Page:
Journal of Experiential Psychotherapy, vol. 21, no
3 (83) September 2018

Psoriasis is a non-contagious but chronic skin disease that does not usually affect the client’s wellbeing, but, due to the changes regarding the aspect of their skin, other members of society tend to avoid and sometimes marginalize a person that exhibits clear visual symptoms. This can cause the patient issues like anxiety, stress and depression. In this paper, we outline and detail a case study with the treatment of a patient diagnosed with psoriasis and the effects of the IEMT model treatment.
In addition, the IEMT primary concepts and techniques are described and further
references and training resources are provided.

Objectives: The current paper aims at providing evidence for the IEMT model, both as
possible and efficient, but also a non-intrusive, complementary method for treating patients
diagnosed with psoriasis skin eruption.

Methods: The Integral Eye Movement Therapy process was specifically designed by the
Association for IEMT Practitioners for their psoriasis research project.
Results: The client participating in this case study presented improvement after two weeks of
the single IEMT based treatment session and after three months the client’s psoriasis-induced
eruptions completely disappeared. Moreover, after two years and a half, his psoriasis-induced
eruptions also did not reappear.

Conclusions: Although further research is needed, following this case study, we can clearly
see the Integral Eye Movement Therapy (IEMT) model shows to be a promising approach in treating
stress-related psoriasis.

Download the full PDF published article here.

Journal of Experiential Psychotherapy, vol. 21, no
3 (83) September 2018

The funny thing about laughter.

Laughter makes you happy.

A geeky fact is that laughter, I mean real laughter where the belly moves and down and we lose control and chuckle. Yes that laughter is called guffaw, well it’s the key to regulating the Serotonin in your body. 

If you don’t have time to read on then here’s the shortened version.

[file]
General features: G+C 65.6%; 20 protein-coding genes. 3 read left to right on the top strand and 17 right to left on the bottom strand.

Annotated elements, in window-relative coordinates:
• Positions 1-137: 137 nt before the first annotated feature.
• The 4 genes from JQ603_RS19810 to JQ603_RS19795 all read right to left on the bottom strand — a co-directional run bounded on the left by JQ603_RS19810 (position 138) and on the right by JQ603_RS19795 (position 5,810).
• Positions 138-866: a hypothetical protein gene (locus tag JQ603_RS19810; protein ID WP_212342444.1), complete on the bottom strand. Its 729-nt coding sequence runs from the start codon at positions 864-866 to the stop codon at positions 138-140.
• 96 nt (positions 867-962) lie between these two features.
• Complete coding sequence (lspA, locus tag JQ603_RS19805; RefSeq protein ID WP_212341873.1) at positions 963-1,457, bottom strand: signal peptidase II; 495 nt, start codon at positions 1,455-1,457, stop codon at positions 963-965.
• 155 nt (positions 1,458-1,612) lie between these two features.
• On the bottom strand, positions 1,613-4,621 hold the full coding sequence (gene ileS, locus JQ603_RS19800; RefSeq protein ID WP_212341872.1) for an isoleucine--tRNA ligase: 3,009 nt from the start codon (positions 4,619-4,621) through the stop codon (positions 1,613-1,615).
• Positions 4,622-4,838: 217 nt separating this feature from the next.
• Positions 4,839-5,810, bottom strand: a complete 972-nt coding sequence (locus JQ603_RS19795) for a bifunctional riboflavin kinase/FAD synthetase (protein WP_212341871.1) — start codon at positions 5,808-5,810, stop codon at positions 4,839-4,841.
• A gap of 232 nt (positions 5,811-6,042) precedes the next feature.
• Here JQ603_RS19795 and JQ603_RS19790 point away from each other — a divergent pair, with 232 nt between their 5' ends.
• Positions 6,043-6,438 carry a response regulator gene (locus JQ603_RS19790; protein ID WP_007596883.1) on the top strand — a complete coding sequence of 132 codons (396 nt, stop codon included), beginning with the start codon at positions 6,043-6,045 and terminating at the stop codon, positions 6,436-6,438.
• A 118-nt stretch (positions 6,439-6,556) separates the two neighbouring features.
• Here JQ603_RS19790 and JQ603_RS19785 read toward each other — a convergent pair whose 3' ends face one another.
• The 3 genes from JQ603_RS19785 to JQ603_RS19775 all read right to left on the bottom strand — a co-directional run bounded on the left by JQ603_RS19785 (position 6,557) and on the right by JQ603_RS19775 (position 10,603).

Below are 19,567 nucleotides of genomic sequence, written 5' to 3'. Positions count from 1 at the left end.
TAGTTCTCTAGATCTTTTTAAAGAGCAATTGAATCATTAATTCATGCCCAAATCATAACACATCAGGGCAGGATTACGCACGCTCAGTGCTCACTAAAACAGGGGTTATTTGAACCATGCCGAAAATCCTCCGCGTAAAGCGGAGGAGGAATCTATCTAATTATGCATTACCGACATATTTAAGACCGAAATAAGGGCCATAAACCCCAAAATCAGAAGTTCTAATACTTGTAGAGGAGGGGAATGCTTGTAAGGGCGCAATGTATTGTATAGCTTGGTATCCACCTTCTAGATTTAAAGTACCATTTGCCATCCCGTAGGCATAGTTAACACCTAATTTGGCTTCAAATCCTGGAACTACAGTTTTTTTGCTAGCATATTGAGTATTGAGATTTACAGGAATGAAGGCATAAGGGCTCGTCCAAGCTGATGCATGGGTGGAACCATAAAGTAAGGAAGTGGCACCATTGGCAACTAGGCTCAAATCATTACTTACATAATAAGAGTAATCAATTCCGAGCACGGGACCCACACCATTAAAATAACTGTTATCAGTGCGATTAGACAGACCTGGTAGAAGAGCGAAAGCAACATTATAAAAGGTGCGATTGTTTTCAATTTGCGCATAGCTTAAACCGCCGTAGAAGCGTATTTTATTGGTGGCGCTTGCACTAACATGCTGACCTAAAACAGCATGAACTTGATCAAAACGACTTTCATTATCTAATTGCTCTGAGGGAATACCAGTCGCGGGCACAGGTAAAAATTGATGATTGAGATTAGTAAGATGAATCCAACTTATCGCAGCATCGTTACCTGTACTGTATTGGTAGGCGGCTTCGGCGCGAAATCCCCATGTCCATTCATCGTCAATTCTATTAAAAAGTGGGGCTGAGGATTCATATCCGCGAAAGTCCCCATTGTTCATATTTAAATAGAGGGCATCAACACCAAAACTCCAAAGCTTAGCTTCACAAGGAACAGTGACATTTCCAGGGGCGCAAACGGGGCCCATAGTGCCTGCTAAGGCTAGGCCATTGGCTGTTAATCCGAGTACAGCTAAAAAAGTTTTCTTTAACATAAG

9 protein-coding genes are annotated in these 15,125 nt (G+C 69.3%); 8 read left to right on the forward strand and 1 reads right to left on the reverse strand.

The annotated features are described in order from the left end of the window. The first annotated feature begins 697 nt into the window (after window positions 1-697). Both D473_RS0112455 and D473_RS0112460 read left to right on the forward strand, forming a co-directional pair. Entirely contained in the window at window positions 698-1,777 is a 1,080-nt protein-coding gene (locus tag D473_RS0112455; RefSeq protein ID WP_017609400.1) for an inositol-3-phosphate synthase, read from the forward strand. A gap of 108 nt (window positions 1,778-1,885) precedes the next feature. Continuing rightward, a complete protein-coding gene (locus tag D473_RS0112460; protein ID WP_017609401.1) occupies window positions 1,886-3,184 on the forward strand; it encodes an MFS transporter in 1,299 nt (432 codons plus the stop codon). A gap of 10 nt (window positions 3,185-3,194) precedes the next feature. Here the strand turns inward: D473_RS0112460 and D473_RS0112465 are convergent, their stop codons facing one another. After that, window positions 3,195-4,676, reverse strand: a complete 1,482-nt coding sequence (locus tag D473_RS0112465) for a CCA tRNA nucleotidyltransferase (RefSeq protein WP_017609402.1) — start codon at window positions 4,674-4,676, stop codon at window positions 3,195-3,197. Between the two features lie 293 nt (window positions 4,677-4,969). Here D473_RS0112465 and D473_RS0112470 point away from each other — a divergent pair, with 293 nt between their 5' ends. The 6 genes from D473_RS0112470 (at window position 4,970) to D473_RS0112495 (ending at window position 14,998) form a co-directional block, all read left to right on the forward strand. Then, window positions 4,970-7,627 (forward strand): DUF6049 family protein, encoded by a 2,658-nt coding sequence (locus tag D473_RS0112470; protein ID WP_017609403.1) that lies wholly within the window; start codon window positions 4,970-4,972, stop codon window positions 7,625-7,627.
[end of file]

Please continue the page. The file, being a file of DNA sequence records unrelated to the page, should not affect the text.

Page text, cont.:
If you want to be happier, you need to release more Serotonin into your body and if you want to release more Serotonin into your body then laugh, especially at you’re mistakes, your quirks and nuances. 


Laughter really does make us happy.

Depressed people can’t laugh at themselves, so they don’t. Happy people can at themselves and often do. 

What happens inside the body is somewhat remarkable because the act of laughter itself regulates a  neurotransmitter called serotonin when we guffaw. A belly laugh starts in the gut and 90% of serotonin is stored in the gut. 

When we laugh at jokes or things we find funny, then a beautiful process takes over to gradually release our stress levels.

Stress is caused by an incongruence across our cells but when serotonin gets released into the blood stream the cells in our body temporarily all sing off the same sheet, they harmonise. This is the wonderful thing about serotonin. It’s sero (blood) tonin (toner).

The average person will chat to friends at a syllable rate around 7.5Hzs but measurements of the speed of laughter and we discover we all slow down a little. The average laughter rate being bang in the middle of Theta Brainwaves and sits around 5.5Hz.

The world over, all humans can recognise when someone else is laughing, it’s a commonality that’s a ‘common sense’ thing to do.

Serotonin literally tones the blood which brings all the cells of the body to a point of harmony, it’s no wonder it’s referred to as the ‘happy hormone’. While at the same time the brain gets flooded with a blast of frequencies which break apart the stress pattern that occurred before the punchline was told.

We don’t laugh because we’re happy, we’re happy because we laugh – William James (January 11, 1842 – August 26, 1910)

If you are still confused what guffaw is, then you may enjoy watching this… Skype Laughter Chain

… enjoy!